If your phone lights up, turns on, turns off, or installs a program without you knowing, it could mean that the phone is tapped. However, it could be because of interference during data transmission.

Noisy?

When you talk to someone on the phone, hearing strange noises in the background is a sign of a tapped phone. If you hear static, clicking, or echoing, it could mean that it’s someone listening to your conversation. Of course, it could be from a bad signal or some other sort of interference. However, if you hear static when you’re not using your phone, it’s a problem.

Distorted Phone?

If you use your phone close to another electronic device such as a TV, it could be a sign that something is installed on the cell phone you don’t want. Sometimes, devices do distort when you’re on call, but if you’re not, it could be a sign.

If you have one of these signs, you should not panic immediately, because once again, these are all common problems a phone can have. However, if your phone is experiencing most or all of these signs, it could mean your phone is being tapped.

So What to Do?

There are a few things you can do that can help you out if you suspect your phone is being tapped. For instance, if you suspect someone you know tapping your phone, you can use disinformation at your disposal. Tell someone who you don’t suspect via phone call personal info about you. It can be made up, if you don’t feel like leaking personal details. If the suspect knows about this, it could be a sign that they have been listening in on your conversation.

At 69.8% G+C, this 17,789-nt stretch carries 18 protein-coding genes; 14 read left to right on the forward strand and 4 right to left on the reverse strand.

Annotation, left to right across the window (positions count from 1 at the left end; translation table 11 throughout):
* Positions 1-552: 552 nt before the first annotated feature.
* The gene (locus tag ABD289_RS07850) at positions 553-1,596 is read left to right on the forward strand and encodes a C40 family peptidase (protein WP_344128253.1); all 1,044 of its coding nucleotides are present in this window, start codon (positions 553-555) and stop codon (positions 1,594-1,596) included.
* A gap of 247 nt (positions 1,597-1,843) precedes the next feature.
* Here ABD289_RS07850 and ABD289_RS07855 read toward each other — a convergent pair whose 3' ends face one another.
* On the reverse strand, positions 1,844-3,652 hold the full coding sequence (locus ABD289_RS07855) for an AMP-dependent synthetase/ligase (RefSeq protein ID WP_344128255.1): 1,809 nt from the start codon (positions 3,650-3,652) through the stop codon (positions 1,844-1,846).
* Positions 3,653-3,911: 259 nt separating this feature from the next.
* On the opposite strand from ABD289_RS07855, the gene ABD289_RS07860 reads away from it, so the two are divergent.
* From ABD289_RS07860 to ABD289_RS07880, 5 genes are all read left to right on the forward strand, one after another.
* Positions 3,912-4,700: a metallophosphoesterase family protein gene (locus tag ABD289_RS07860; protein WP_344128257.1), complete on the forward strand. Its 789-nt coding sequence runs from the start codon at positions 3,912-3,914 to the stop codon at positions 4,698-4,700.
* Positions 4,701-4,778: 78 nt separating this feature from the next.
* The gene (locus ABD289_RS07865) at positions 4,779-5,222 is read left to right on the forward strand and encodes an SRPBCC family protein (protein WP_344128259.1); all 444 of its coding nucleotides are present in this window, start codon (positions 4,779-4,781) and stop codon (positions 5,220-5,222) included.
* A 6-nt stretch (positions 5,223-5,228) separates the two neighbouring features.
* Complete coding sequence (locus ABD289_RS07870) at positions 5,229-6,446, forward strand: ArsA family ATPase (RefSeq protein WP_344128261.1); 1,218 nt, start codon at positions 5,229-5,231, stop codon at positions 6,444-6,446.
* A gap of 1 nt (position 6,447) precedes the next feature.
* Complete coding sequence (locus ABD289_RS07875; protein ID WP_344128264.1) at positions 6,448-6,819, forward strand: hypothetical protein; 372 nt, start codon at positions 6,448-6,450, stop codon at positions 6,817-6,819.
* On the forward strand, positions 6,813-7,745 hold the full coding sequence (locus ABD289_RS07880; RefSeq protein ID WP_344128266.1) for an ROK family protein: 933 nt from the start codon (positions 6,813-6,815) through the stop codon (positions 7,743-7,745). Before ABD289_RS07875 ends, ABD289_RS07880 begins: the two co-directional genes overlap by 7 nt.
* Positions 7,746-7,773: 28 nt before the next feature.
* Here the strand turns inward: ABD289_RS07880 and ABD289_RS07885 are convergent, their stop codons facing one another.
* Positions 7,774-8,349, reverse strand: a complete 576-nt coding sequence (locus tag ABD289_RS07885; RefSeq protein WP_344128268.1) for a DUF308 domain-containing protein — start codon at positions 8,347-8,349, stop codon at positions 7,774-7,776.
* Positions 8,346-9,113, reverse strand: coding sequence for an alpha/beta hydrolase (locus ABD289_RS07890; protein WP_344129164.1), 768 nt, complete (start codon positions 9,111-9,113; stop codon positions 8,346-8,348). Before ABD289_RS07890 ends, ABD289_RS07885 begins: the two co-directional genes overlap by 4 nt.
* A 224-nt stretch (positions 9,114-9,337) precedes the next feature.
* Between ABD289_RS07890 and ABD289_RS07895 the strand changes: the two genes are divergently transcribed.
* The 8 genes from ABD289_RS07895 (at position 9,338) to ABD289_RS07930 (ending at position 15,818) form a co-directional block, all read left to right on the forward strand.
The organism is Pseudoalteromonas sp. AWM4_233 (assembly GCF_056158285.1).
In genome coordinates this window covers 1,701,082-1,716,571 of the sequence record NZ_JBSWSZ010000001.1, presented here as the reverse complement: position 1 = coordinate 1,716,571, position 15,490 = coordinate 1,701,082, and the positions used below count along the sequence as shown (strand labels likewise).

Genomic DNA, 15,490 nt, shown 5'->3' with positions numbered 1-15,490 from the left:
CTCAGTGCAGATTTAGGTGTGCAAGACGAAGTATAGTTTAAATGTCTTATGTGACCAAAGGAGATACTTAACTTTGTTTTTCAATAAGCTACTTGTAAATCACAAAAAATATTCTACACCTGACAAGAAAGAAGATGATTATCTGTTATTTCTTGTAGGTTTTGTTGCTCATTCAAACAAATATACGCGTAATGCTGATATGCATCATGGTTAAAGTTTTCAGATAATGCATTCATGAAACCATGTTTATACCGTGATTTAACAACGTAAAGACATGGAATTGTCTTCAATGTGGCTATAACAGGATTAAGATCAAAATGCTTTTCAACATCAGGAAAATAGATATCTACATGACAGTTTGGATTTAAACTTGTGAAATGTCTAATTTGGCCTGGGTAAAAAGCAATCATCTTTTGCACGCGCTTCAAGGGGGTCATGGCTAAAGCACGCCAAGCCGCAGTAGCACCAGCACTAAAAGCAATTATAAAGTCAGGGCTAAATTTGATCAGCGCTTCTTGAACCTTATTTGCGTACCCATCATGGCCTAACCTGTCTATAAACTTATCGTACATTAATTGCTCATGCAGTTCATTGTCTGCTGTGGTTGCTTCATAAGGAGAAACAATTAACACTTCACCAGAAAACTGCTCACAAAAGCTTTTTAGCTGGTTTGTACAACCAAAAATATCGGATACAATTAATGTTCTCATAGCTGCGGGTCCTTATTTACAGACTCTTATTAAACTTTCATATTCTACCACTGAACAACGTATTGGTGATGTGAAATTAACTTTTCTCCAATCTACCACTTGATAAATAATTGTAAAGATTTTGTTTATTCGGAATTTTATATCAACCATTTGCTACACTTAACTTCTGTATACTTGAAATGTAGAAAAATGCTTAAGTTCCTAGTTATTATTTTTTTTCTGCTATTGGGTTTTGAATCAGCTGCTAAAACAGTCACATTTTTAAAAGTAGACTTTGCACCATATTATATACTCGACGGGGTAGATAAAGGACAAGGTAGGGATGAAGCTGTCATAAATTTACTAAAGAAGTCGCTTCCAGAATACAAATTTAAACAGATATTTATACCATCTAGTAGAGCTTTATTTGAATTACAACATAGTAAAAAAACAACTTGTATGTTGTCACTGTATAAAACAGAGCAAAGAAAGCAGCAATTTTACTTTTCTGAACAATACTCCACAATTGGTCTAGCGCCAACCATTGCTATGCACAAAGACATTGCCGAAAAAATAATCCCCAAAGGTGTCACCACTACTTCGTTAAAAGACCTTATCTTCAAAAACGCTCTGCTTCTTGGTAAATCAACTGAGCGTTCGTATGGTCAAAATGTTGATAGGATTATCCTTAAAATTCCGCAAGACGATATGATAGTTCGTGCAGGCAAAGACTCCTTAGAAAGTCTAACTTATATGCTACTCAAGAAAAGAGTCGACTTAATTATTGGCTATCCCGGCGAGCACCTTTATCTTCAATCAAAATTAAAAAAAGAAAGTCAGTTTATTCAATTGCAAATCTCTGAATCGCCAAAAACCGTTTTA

If you think your phone is tapped, you should take it to your carrier and see what you can do. The police can also test your phone to see if it’s bugged, but only do that if you are almost 100 percent sure that your phone is being tapped.

Overall

Don’t get paranoid that you’re being tapped. The chances of it happening to you are slim, and many signs are commonly explained by hardware failure, signal interference, or overuse of your phone. If you do experience multiple signs, you may want to check to be on the safe side. Also, make sure your phone is password protected and has its battery removed at all times when you’re not using it. This way, people can’t listen in.

phone-privacy-settings-43

How To Set Your Phone for Privacy